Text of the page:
The Gadwall is a widely distributed dabbling duck of the Anatidae family that breeds in the Northern Hemisphere. This hardy duck breeds as far north as Siberia, Alberta, Saskatchewan, and coastal Alaska and is found across both the Americas, Europe, and Asia.
The common eider (Somateria mollissima) is a large and widespread sea duck that is perhaps best known for its valuable insulating down feathers.
The word scoter is often used to define northern sea ducks. There are six different species of scoter, all of which are monotypic and three of which are confined to North America. The Common Scoter like the Velvet Scoter can only be found in Europe and Asia whilst the Stejneger’s Scoter is a native of Asia alone.
This large bodied goose is both adaptable and social having been imported into Europe and Asia from its native lands in North America. A monogamous bird which pairs for life, it is considered a pest in some areas as being both messy and aggressive, particularly within urban environments.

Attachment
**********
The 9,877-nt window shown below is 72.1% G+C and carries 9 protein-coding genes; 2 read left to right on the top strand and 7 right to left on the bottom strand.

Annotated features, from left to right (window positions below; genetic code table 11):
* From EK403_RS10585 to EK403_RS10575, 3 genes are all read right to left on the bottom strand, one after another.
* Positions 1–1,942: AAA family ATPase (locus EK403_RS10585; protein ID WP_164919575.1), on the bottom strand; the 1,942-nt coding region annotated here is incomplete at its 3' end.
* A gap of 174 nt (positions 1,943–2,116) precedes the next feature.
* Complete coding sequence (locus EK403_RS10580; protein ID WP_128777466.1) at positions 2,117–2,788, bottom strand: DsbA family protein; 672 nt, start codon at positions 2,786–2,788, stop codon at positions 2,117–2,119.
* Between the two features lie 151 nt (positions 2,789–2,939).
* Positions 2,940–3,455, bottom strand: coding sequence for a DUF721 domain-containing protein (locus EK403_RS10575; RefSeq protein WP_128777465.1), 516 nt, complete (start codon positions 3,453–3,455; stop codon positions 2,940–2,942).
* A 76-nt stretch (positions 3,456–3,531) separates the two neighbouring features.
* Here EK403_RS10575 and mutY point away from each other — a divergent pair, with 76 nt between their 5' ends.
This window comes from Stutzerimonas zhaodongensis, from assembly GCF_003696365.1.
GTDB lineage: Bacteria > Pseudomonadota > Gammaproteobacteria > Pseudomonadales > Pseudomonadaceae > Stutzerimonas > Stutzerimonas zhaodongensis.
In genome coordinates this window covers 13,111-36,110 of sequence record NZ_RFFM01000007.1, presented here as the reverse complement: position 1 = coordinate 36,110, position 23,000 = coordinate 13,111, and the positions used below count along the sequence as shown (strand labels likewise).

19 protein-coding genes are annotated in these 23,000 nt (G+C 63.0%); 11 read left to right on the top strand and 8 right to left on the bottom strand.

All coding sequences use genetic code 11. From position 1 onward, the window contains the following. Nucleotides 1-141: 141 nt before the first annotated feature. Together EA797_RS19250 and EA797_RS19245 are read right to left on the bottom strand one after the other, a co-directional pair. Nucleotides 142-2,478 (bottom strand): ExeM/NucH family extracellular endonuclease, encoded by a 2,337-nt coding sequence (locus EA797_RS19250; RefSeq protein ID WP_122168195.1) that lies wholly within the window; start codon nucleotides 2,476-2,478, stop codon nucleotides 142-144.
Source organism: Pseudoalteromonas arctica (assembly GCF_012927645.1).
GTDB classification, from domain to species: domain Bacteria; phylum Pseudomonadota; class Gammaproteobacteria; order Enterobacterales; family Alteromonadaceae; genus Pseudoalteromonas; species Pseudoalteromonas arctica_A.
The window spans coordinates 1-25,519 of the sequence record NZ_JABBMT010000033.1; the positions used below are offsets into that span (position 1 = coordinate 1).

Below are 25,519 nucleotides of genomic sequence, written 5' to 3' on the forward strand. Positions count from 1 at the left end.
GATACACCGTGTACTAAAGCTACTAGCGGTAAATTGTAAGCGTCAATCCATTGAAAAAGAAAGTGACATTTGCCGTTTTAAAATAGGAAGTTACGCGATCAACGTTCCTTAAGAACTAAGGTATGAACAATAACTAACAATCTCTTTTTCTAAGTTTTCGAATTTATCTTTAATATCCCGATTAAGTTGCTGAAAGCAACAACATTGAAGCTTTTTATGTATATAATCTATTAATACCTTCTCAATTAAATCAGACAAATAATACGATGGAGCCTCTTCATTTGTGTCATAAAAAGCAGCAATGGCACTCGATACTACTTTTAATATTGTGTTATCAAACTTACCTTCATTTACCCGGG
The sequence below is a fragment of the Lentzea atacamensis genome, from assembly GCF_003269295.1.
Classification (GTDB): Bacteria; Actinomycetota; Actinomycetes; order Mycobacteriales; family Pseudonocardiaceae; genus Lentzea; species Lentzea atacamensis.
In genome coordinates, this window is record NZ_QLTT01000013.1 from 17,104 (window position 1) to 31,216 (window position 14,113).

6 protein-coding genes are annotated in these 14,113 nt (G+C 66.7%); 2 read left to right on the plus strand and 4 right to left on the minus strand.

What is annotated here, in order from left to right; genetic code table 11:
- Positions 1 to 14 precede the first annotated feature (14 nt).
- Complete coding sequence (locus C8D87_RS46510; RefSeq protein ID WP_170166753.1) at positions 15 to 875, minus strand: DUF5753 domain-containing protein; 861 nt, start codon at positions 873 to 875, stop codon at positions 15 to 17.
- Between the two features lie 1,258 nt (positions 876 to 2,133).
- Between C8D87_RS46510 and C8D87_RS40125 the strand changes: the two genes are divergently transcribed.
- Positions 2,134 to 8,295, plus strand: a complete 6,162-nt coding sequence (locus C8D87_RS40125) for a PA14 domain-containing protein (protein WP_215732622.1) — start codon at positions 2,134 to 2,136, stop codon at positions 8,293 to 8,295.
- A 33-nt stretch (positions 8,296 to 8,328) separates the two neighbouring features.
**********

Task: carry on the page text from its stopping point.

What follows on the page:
A small goose species with a short, stubby bill, the brent goose (or brant, as it is known in North America), breeds in the high Arctic regions of Canada, Greenland, Siberian Russia and northern Europe’s Arctic islands. Brant spend winters along North America’s Pacific coast, part of the east coast of the US, and in north-western Europe, from the British Isles to Denmark.
Winter visitors to the UK, formerly considered a full species, but now considered a sub-species of the Tundra Swan.